How to

19 October 2016

Cutting Electrical Expenditure in a Cold Storage Facility


Cold storage facilities are a vital component of a vital industry, there’s no denying that, but these artificially-sustained environments are far from cheap. The expense is felt both during the initial investment and installation, and also throughout the life of the facility in the form of running costs.

That being said, there are a few little tips and tricks you can apply in order to save a little cash. Some of these involve some simple operational practices, whereas others have to be planned for from the moment of installation. Let’s take a look at some of these cost-cutting measures.


Installation Tips

In walk-in refrigerators, set up either low temperature occupancy sensors or timed switches. This will save on energy used for lighting and reduce the compressor load.

Use of a walk-in refrigerator controller will save electricity by slowing down fans when full speed is not required.

Where moving refrigerant is involved, the type of compressor you opt for can make a massive difference. For example, scroll compressors are much more efficient than reciprocating compressors, and can reduce energy consumption by up to 20% comparatively.

Pay attention to your surroundings. Rooms and facilities immediately adjacent to the cold store will have an impact upon operational costs. This is due to the manner in which heat is transferred, which can mean that your refrigeration systems are working up to twice as hard as they typically should in order to offset the heat gain from outside sources. To solve this issue, proper insulation is a must.


Day-to-Day Operation

In order to minimise the loss of cold air, and also the intake of warmer air, consider setting specific intervals at which the door will be opened. This will have a minimal effect on operational efficiency whilst maintaining a more constant temperature within the cold room, which will have a positive knock-on effect when it comes to your electricity bill. Also take the time to ensure that all doors are properly sealed after entering or exiting the facility.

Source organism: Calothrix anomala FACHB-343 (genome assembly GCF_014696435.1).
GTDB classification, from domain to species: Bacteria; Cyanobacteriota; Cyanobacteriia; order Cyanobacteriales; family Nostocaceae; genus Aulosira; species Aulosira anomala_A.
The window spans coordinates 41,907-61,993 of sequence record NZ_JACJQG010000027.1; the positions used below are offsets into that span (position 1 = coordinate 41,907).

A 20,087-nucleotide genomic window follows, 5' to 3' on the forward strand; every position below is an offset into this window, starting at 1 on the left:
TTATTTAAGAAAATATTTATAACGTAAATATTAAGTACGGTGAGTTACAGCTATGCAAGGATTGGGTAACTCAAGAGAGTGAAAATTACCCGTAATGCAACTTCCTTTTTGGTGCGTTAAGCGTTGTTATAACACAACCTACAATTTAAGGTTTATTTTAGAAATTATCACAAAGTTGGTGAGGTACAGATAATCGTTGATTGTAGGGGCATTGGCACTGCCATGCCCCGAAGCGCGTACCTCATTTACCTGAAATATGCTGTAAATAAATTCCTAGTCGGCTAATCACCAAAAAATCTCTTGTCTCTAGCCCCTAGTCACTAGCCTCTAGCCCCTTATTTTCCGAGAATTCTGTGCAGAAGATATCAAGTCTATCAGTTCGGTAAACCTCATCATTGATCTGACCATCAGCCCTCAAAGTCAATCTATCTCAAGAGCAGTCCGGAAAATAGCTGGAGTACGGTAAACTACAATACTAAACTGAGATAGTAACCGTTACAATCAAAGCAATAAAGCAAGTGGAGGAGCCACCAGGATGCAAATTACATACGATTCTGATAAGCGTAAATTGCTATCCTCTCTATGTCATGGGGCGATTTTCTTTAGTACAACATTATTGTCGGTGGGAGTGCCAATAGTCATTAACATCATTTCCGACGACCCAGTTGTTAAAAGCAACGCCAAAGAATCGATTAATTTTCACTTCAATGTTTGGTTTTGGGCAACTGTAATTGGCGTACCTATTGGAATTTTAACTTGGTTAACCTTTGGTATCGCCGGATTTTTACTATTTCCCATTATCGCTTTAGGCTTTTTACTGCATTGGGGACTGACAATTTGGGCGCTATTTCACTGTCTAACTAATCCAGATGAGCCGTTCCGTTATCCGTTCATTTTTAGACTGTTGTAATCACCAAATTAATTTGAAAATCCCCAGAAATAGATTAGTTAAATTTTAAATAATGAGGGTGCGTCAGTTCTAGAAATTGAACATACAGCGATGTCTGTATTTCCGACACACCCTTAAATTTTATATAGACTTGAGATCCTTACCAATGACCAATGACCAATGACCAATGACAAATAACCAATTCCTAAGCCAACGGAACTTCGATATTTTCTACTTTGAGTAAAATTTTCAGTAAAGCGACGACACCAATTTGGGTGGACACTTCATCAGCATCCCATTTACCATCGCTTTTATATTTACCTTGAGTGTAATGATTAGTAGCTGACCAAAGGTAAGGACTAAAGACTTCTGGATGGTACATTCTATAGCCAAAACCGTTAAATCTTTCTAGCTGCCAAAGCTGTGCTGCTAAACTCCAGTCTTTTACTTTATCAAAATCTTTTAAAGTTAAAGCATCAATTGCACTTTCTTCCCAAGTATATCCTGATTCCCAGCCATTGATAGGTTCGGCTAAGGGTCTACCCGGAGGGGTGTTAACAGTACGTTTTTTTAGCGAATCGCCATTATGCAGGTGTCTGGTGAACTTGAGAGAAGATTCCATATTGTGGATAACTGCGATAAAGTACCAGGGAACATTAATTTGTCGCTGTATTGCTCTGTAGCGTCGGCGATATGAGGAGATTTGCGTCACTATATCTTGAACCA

Capacity is important. In order to operate at optimal efficiency, try to keep your refrigerators filled to at least 60% of total capacity, and freezers filled to 75%. This will help the system to stay cold and to cycle less.

When loading or unloading in or out of the facility for an extended period of time, shut the refrigerator down. This may sound counter-intuitive, but attempting to cool down an unsealed room as stock moves in and out is an exercise in wasted resources. Try to load the stock in batches where possible.

Pay close attention to your operating temperatures. Most products will have a recommended temperature range for storage, so try to stick to this as much as possible. Lowering the temperature too much will not only create an unnecessary expense, but with certain products it could also affect the quality.


Maintenance

Without proper maintenance, you will soon find that your facility starts to decline in terms of efficiency. There are many potential causes of this, so a carefully thought out and adhered to inspection and maintenance schedule is crucial to the longevity of your business. In terms of energy efficiency, of particular note are the various seals, catches, hinges and the like to be found within the facility. These are prone to deterioration over time, and as they are largely responsible for preventing the loss of cold air and the intake of warmer air, any damage to these components will severely reduce the operational efficiency of the facility.


Sam Bonson

Sam is an aspiring novelist with a passion for fantasy and crime thrillers. He is currently working as a content writer, journalist & editor in an attempt to expand his horizons.